Jean Jacques Vioget

From Wikipedia, the free encyclopedia

Jean Jacques Vioget (1794–1855), originally from Switzerland, was a surveyor and sea captain, who came to California in 1837. He made the first survey and map of Yerba Buena (which later was re-named San Francisco) in 1839. He worked for John Sutter and later moved to San Jose. He was also an artist, violinist, and spoke multiple languages.[1]


Born in Combremont-le-Petit, Switzerland on April 22, 1794, the son of Jean Pierre Vioget and Jeanne Suzanne Meister (or Meystre). He was baptized on 4 May 1794 in the church of Combremont-le -Petit. His baptism record reveals the name of "Jean Jacob Vioget". He joined Napoleon's army in the fourth Swiss Regiment[2] at the age of 19 in November 1813. He enlisted in the "Battalion of Stoffel"[3] in April 1815, and was wounded at the Battle of Wavre. He was later apprenticed to a French naval engineer. In the 1820s he served in the Brazilian navy, rising to the rank of captain, and engaging in the maritime trade in South America. During the early 1830s he was captain of a bark, Delmire, trading along the coast of Peru and Ecuador.

Vioget first arrived in San Francisco, then known as Yerba Buena, in 1837, when only two homes stood in the village - those of Jacob P. Leese and William A. Richardson. It was at this time that Vioget made a watercolor of the San Francisco Bay, which hung in the cabin of his ship for the next two years. He returned to Yerba Buena in 1839.

In 1839 Governor Juan B. Alvarado ordered a survey of Yerba Buena, and the alcalde, Francisco Guerrero, employed Vioget to do the work.[4] Vioget's survey covered the area that is now San Francisco's Financial District and featured a grid made of trapezoidal blocks.[5] In 1840, on a third of a block on Clay Street that Vioget received as payment for his work, he built Vioget House, which also had a saloon and billiard parlor. After the Mexican–American War, the house was renamed Portsmouth House in honor of the USS Portsmouth. Vioget became a leading saloon-keeper and merchant in the city, and also continued to offer his services as a surveyor.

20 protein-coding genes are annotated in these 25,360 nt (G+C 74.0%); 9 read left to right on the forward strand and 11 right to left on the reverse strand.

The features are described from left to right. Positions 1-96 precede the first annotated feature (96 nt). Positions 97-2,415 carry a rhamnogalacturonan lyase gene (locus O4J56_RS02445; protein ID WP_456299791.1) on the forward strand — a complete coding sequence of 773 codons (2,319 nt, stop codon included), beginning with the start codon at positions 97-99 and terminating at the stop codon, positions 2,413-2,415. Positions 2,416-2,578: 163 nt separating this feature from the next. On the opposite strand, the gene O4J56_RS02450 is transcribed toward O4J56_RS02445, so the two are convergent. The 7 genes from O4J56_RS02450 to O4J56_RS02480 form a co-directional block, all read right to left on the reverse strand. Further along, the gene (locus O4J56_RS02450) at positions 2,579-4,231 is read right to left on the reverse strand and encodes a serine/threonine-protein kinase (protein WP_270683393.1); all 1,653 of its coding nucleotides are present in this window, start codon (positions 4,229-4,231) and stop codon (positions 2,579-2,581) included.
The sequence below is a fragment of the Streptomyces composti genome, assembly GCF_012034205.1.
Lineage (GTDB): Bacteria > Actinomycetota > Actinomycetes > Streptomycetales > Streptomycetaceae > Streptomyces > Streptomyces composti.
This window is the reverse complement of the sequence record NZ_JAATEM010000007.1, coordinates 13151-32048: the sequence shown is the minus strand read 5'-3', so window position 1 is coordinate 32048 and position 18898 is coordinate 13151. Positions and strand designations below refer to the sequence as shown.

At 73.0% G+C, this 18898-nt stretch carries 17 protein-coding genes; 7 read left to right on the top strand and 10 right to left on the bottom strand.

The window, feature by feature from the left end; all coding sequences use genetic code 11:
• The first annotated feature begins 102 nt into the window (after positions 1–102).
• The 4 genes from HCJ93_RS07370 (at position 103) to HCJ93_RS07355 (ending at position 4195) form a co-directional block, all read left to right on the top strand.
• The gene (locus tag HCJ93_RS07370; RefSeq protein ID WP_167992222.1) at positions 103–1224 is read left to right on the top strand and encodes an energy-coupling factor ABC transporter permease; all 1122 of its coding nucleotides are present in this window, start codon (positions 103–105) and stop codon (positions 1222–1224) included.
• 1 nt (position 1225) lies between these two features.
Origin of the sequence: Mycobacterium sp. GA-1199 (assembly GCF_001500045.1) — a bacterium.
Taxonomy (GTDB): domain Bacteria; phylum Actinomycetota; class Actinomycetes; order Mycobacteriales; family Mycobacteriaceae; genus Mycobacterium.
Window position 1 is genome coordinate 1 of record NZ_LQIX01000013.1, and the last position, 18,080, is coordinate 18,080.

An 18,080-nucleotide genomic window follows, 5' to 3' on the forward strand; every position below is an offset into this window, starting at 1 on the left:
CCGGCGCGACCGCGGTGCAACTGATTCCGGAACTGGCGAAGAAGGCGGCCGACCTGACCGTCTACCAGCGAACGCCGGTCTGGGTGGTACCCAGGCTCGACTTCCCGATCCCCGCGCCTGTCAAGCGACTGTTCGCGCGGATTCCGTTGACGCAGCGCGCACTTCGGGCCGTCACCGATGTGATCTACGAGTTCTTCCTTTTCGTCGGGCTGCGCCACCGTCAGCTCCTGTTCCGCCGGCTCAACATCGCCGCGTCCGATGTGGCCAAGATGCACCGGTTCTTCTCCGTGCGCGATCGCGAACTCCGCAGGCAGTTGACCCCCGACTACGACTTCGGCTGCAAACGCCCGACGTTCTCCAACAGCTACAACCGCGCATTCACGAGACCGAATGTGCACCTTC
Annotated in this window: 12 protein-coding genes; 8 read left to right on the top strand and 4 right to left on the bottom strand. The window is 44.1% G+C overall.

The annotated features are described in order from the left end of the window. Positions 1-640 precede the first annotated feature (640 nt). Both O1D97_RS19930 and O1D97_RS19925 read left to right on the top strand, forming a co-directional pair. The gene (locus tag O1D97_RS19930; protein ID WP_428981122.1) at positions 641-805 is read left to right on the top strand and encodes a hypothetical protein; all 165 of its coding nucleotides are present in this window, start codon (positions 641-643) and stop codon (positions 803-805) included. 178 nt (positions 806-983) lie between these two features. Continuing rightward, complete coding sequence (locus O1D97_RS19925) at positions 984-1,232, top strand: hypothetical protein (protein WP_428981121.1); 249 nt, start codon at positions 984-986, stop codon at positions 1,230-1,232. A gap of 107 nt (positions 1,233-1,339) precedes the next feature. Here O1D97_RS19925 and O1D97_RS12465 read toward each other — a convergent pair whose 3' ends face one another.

Vioget first went to work for fellow countryman John Sutter, surveying Sutter's Sacramento-area land grants in 1841 and 1843. Vioget also served as a witness to Sutter's purchase of Fort Ross from the Russians in December 1841. Vioget was also Sutter's agent in San Francisco.

In 1844, Governor Manuel Micheltorena granted Vioget Rancho Blucher. After his marriage to Maria Montero Benarides de Vasques in 1847, Vioget sold Rancho Blucher to Captain Stephen Smith, grantee of Rancho Bodega directly to the north. Vioget spent his last years in San Jose, where he died in 1855 and is buried.


  1. ^ Jean Jacques Vioget (1799 - 1855)[permanent dead link]
  2. ^ SHD register 23 YC 179
  3. ^ Register of the Battalion of Stoffel, page 49, Service historique de la Defense SHD, chateau de Vincennes, Paris- France, register 23 YC 180
  4. ^ "Plan of Yerba Buena by Jean Jacques Vioget". Archived from the original on 2015-10-30. Retrieved 2017-06-12.
  5. ^ Mick Sinclair, 2004,San Francisco: a cultural and literary history, Signal Books, ISBN 978-1-902669-64-9